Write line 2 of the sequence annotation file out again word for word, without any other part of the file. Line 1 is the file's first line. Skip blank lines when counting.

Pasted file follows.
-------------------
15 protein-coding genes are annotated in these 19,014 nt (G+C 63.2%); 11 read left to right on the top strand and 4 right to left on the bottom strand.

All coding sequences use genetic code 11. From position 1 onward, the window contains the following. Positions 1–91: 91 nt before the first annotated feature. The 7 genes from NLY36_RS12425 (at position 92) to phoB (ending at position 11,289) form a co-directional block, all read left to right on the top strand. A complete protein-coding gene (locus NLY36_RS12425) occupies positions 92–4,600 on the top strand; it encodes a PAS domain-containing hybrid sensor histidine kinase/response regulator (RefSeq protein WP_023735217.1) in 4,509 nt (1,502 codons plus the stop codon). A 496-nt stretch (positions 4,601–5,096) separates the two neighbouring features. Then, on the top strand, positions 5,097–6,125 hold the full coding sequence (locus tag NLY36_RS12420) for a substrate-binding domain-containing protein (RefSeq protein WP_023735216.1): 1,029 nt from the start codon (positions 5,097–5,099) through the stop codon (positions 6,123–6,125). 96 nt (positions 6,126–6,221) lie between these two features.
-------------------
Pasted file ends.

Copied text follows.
All coding sequences use genetic code 11. From position 1 onward, the window contains the following. Positions 1–91: 91 nt before the first annotated feature. The 7 genes from NLY36_RS12425 (at position 92) to phoB (ending at position 11,289) form a co-directional block, all read left to right on the top strand. A complete protein-coding gene (locus NLY36_RS12425) occupies positions 92–4,600 on the top strand; it encodes a PAS domain-containing hybrid sensor histidine kinase/response regulator (RefSeq protein WP_023735217.1) in 4,509 nt (1,502 codons plus the stop codon). A 496-nt stretch (positions 4,601–5,096) separates the two neighbouring features. Then, on the top strand, positions 5,097–6,125 hold the full coding sequence (locus tag NLY36_RS12420) for a substrate-binding domain-containing protein (RefSeq protein WP_023735216.1): 1,029 nt from the start codon (positions 5,097–5,099) through the stop codon (positions 6,123–6,125). 96 nt (positions 6,126–6,221) lie between these two features.